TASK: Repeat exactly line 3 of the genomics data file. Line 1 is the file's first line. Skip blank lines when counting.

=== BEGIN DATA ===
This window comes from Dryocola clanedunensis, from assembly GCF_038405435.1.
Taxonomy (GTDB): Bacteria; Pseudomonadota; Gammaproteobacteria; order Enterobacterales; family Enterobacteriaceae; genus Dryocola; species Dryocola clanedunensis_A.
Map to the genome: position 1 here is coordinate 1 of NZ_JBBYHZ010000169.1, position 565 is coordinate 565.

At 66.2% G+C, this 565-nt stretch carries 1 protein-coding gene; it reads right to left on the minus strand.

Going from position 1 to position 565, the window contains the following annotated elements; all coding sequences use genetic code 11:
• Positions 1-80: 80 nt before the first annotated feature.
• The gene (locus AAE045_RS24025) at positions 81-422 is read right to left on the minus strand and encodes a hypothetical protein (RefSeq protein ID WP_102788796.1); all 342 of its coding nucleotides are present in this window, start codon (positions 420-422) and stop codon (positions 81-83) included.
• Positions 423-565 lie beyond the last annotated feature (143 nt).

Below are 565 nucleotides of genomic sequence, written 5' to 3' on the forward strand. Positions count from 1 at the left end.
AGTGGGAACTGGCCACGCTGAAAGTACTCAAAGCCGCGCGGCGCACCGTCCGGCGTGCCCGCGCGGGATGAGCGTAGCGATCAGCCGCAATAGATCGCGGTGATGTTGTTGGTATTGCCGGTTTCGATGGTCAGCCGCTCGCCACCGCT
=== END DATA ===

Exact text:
Map to the genome: position 1 here is coordinate 1 of NZ_JBBYHZ010000169.1, position 565 is coordinate 565.